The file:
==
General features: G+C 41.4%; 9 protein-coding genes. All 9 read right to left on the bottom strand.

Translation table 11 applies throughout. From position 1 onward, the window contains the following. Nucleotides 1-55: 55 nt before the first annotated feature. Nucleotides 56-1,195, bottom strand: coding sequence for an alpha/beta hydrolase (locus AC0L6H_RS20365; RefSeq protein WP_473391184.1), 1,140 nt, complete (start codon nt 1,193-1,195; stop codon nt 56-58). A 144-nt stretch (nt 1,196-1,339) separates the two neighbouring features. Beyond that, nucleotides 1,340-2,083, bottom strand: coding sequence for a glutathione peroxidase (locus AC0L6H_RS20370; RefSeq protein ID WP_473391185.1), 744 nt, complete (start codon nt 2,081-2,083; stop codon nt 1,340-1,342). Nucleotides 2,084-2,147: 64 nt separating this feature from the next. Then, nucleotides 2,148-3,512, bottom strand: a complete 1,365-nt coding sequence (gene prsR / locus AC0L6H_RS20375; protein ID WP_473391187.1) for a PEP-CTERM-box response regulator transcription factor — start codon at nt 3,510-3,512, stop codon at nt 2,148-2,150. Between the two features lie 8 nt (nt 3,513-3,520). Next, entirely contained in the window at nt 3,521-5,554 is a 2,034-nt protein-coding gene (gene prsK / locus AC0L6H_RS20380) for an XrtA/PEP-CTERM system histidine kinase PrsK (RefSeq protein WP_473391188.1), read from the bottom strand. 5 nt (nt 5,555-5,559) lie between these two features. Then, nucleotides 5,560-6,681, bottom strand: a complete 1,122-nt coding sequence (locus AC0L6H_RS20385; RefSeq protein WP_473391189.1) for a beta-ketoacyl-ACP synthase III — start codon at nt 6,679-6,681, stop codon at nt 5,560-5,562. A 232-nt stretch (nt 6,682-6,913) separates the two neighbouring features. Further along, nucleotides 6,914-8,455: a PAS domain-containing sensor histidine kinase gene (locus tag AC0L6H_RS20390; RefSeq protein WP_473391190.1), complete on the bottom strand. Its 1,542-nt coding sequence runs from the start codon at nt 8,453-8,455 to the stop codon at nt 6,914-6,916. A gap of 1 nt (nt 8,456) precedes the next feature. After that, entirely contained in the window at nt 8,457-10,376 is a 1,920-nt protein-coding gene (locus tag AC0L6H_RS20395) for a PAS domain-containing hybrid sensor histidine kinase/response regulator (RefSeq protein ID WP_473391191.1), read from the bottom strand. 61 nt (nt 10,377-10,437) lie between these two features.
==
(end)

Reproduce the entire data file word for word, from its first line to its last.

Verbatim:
General features: G+C 41.4%; 9 protein-coding genes. All 9 read right to left on the bottom strand.

Translation table 11 applies throughout. From position 1 onward, the window contains the following. Nucleotides 1-55: 55 nt before the first annotated feature. Nucleotides 56-1,195, bottom strand: coding sequence for an alpha/beta hydrolase (locus AC0L6H_RS20365; RefSeq protein WP_473391184.1), 1,140 nt, complete (start codon nt 1,193-1,195; stop codon nt 56-58). A 144-nt stretch (nt 1,196-1,339) separates the two neighbouring features. Beyond that, nucleotides 1,340-2,083, bottom strand: coding sequence for a glutathione peroxidase (locus AC0L6H_RS20370; RefSeq protein ID WP_473391185.1), 744 nt, complete (start codon nt 2,081-2,083; stop codon nt 1,340-1,342). Nucleotides 2,084-2,147: 64 nt separating this feature from the next. Then, nucleotides 2,148-3,512, bottom strand: a complete 1,365-nt coding sequence (gene prsR / locus AC0L6H_RS20375; protein ID WP_473391187.1) for a PEP-CTERM-box response regulator transcription factor — start codon at nt 3,510-3,512, stop codon at nt 2,148-2,150. Between the two features lie 8 nt (nt 3,513-3,520). Next, entirely contained in the window at nt 3,521-5,554 is a 2,034-nt protein-coding gene (gene prsK / locus AC0L6H_RS20380) for an XrtA/PEP-CTERM system histidine kinase PrsK (RefSeq protein WP_473391188.1), read from the bottom strand. 5 nt (nt 5,555-5,559) lie between these two features. Then, nucleotides 5,560-6,681, bottom strand: a complete 1,122-nt coding sequence (locus AC0L6H_RS20385; RefSeq protein WP_473391189.1) for a beta-ketoacyl-ACP synthase III — start codon at nt 6,679-6,681, stop codon at nt 5,560-5,562. A 232-nt stretch (nt 6,682-6,913) separates the two neighbouring features. Further along, nucleotides 6,914-8,455: a PAS domain-containing sensor histidine kinase gene (locus tag AC0L6H_RS20390; RefSeq protein WP_473391190.1), complete on the bottom strand. Its 1,542-nt coding sequence runs from the start codon at nt 8,453-8,455 to the stop codon at nt 6,914-6,916. A gap of 1 nt (nt 8,456) precedes the next feature. After that, entirely contained in the window at nt 8,457-10,376 is a 1,920-nt protein-coding gene (locus tag AC0L6H_RS20395) for a PAS domain-containing hybrid sensor histidine kinase/response regulator (RefSeq protein ID WP_473391191.1), read from the bottom strand. 61 nt (nt 10,377-10,437) lie between these two features.